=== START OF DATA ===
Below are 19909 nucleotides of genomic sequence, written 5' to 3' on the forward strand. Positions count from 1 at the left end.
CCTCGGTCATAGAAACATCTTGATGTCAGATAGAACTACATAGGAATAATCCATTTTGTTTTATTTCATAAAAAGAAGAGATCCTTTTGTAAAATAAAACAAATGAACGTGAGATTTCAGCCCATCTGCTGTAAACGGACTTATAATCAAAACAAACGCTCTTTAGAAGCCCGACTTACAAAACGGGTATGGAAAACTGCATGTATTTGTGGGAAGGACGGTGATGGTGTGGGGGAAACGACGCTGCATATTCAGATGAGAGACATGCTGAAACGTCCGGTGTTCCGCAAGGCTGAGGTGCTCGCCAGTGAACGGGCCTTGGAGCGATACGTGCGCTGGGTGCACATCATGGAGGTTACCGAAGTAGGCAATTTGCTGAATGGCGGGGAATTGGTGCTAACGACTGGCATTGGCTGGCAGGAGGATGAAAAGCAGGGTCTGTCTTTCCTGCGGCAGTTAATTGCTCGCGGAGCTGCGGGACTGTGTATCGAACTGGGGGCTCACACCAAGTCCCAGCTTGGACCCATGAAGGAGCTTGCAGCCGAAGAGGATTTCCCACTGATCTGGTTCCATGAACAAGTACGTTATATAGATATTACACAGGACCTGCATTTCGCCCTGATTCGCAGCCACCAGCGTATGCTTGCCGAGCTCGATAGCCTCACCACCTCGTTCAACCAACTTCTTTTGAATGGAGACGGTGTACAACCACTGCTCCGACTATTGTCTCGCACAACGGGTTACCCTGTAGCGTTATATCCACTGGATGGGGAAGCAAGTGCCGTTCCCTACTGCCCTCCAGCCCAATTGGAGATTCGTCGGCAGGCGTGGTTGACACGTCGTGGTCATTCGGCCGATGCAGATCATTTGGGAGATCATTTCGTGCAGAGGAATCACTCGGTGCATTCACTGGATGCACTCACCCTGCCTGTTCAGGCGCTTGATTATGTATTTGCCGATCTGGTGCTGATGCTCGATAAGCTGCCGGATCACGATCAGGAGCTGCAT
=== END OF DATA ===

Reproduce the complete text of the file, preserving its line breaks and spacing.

Below are 19909 nucleotides of genomic sequence, written 5' to 3' on the forward strand. Positions count from 1 at the left end.
CCTCGGTCATAGAAACATCTTGATGTCAGATAGAACTACATAGGAATAATCCATTTTGTTTTATTTCATAAAAAGAAGAGATCCTTTTGTAAAATAAAACAAATGAACGTGAGATTTCAGCCCATCTGCTGTAAACGGACTTATAATCAAAACAAACGCTCTTTAGAAGCCCGACTTACAAAACGGGTATGGAAAACTGCATGTATTTGTGGGAAGGACGGTGATGGTGTGGGGGAAACGACGCTGCATATTCAGATGAGAGACATGCTGAAACGTCCGGTGTTCCGCAAGGCTGAGGTGCTCGCCAGTGAACGGGCCTTGGAGCGATACGTGCGCTGGGTGCACATCATGGAGGTTACCGAAGTAGGCAATTTGCTGAATGGCGGGGAATTGGTGCTAACGACTGGCATTGGCTGGCAGGAGGATGAAAAGCAGGGTCTGTCTTTCCTGCGGCAGTTAATTGCTCGCGGAGCTGCGGGACTGTGTATCGAACTGGGGGCTCACACCAAGTCCCAGCTTGGACCCATGAAGGAGCTTGCAGCCGAAGAGGATTTCCCACTGATCTGGTTCCATGAACAAGTACGTTATATAGATATTACACAGGACCTGCATTTCGCCCTGATTCGCAGCCACCAGCGTATGCTTGCCGAGCTCGATAGCCTCACCACCTCGTTCAACCAACTTCTTTTGAATGGAGACGGTGTACAACCACTGCTCCGACTATTGTCTCGCACAACGGGTTACCCTGTAGCGTTATATCCACTGGATGGGGAAGCAAGTGCCGTTCCCTACTGCCCTCCAGCCCAATTGGAGATTCGTCGGCAGGCGTGGTTGACACGTCGTGGTCATTCGGCCGATGCAGATCATTTGGGAGATCATTTCGTGCAGAGGAATCACTCGGTGCATTCACTGGATGCACTCACCCTGCCTGTTCAGGCGCTTGATTATGTATTTGCCGATCTGGTGCTGATGCTCGATAAGCTGCCGGATCACGATCAGGAGCTGCAT